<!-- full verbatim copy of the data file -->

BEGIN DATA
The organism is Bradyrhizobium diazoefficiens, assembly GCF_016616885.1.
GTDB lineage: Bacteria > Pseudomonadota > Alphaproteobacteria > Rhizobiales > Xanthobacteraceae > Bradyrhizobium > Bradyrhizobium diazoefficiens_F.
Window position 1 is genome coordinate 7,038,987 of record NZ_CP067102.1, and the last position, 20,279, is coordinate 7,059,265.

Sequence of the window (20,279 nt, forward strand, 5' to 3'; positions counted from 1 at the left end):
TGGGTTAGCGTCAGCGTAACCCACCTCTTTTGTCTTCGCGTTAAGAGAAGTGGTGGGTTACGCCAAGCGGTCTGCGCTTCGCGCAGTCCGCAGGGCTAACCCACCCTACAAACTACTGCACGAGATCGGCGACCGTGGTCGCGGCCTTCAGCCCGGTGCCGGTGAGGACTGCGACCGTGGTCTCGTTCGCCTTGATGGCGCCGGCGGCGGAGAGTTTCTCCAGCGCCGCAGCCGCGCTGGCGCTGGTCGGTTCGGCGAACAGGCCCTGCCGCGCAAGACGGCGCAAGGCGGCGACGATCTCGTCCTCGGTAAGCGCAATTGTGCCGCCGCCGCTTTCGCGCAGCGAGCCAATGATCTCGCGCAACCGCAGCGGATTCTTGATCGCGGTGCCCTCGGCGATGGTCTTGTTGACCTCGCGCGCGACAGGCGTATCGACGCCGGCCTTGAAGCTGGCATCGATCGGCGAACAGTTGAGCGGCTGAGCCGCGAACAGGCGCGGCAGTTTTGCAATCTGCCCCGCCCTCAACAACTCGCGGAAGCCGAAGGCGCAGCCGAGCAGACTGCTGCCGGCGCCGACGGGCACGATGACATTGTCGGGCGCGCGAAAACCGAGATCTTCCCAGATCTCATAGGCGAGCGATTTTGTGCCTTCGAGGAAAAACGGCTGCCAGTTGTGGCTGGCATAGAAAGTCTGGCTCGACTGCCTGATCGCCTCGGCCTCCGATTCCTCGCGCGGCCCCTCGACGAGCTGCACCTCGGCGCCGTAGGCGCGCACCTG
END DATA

The organism is Bradyrhizobium diazoefficiens, assembly GCF_016616885.1.
GTDB lineage: Bacteria > Pseudomonadota > Alphaproteobacteria > Rhizobiales > Xanthobacteraceae > Bradyrhizobium > Bradyrhizobium diazoefficiens_F.
Window position 1 is genome coordinate 7,038,987 of record NZ_CP067102.1, and the last position, 20,279, is coordinate 7,059,265.

Sequence of the window (20,279 nt, forward strand, 5' to 3'; positions counted from 1 at the left end):
TGGGTTAGCGTCAGCGTAACCCACCTCTTTTGTCTTCGCGTTAAGAGAAGTGGTGGGTTACGCCAAGCGGTCTGCGCTTCGCGCAGTCCGCAGGGCTAACCCACCCTACAAACTACTGCACGAGATCGGCGACCGTGGTCGCGGCCTTCAGCCCGGTGCCGGTGAGGACTGCGACCGTGGTCTCGTTCGCCTTGATGGCGCCGGCGGCGGAGAGTTTCTCCAGCGCCGCAGCCGCGCTGGCGCTGGTCGGTTCGGCGAACAGGCCCTGCCGCGCAAGACGGCGCAAGGCGGCGACGATCTCGTCCTCGGTAAGCGCAATTGTGCCGCCGCCGCTTTCGCGCAGCGAGCCAATGATCTCGCGCAACCGCAGCGGATTCTTGATCGCGGTGCCCTCGGCGATGGTCTTGTTGACCTCGCGCGCGACAGGCGTATCGACGCCGGCCTTGAAGCTGGCATCGATCGGCGAACAGTTGAGCGGCTGAGCCGCGAACAGGCGCGGCAGTTTTGCAATCTGCCCCGCCCTCAACAACTCGCGGAAGCCGAAGGCGCAGCCGAGCAGACTGCTGCCGGCGCCGACGGGCACGATGACATTGTCGGGCGCGCGAAAACCGAGATCTTCCCAGATCTCATAGGCGAGCGATTTTGTGCCTTCGAGGAAAAACGGCTGCCAGTTGTGGCTGGCATAGAAAGTCTGGCTCGACTGCCTGATCGCCTCGGCCTCCGATTCCTCGCGCGGCCCCTCGACGAGCTGCACCTCGGCGCCGTAGGCGCGCACCTG